CHICAGO (thefutoncritic.com) -- TNT has scooped up the off-network rights to ABC's "Alias" in a deal valued at a modest $17.6 million.
The pact gives the cable channel the exclusive weekday rights to the series beginning in the fall of 2005, with the option to air the drama up to 10 times per week. Distributor Buena Vista Television will deliver at least 88 episodes to TNT, virtually ensuring "Alias" will return for a fourth season on ABC.
TNT will pay roughly $200,000 per episode for "Alias," making it the least the network has paid for an off-network run in recent memory. Recent pacts by the cable channel include $1.35 million per episode for "Without a Trace," $900,000 per episode for "ER," $800,000 per episode for "Law & Order," $700,000 per episode for "N.Y.P.D. Blue" (split with Court TV), $600,000 per episode for "Charmed," $550,000 per episode for "The X-Files" (split with Sci Fi Channel) and $250,000 per episode for "Angel."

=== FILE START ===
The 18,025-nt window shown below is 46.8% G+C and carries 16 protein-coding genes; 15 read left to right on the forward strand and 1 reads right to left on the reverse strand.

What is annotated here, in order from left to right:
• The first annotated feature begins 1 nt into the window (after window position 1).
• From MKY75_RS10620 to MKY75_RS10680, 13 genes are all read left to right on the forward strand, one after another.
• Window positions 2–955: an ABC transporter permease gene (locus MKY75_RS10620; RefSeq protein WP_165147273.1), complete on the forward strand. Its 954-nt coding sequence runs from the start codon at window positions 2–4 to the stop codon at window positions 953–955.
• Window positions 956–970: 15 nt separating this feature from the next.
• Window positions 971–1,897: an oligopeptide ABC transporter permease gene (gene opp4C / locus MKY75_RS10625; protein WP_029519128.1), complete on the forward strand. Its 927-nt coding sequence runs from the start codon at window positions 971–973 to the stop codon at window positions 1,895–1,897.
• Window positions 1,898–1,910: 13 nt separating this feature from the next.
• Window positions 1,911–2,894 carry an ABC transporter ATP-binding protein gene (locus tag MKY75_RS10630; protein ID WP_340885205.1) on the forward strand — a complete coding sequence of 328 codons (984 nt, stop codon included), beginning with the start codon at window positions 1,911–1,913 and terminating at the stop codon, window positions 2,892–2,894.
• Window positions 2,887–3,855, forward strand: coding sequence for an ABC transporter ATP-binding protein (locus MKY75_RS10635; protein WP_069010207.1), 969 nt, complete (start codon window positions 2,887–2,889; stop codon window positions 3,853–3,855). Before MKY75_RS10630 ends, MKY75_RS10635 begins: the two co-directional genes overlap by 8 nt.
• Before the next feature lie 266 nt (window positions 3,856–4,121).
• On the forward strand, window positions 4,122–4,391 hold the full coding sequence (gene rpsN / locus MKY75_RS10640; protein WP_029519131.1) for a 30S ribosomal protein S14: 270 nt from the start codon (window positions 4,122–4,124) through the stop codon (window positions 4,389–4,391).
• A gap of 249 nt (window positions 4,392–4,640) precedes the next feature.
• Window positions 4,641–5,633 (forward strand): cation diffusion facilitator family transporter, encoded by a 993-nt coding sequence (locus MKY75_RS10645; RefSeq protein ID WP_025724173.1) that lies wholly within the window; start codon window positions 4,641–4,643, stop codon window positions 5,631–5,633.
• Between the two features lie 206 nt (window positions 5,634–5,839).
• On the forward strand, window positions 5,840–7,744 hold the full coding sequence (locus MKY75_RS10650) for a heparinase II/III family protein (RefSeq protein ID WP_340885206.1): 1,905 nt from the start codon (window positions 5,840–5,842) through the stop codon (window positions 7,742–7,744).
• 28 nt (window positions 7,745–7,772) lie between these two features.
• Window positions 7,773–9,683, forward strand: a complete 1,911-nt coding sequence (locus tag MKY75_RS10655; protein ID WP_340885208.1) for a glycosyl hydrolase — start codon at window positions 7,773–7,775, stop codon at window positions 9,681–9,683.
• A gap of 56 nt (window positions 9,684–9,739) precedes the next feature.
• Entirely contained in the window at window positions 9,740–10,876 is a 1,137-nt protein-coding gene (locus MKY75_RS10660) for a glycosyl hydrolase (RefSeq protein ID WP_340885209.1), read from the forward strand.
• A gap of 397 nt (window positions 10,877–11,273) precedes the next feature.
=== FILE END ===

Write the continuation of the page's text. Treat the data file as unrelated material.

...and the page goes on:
Industry insiders say the show's disappointing showing in the off-network market in no doubt tied to its serial nature, as storylines generally extend beyond individual episodes. Such a practice causes repeats of "Alias" to perform significantly below its first-run installments whereas more stand alone series like "Law & Order" and "Without a Trace" often see repeats perform on par with their original broadcasts. Acquisition executives also saw the poor showing of "Alias'" repurposed run on ABC Family in 2002 as proof positive of the show's limited syndication value.
On ABC "Alias" has averaged a solid but unspectacular 8.2 million viewers this season. More importantly though, the series has averaged a 3.4 rating/8 share among adults 18-49 in its Sunday, 9:00/8:00c slot, good enough for second place in the time period. Said figure certainly makes "Alias" an attractive series for TNT, which currently ranks as the most-watched cable network among total viewers, adults 18-49 and adults 25-54.
Nevertheless, Buena Vista was reportedly looking to earn close to $1 million per episode for the drama when it began pitching cable networks six months ago. The distributor will try to make up some additional revenue by trying to sell "Alias'" weekend rights to local stations across the country for fall 2005.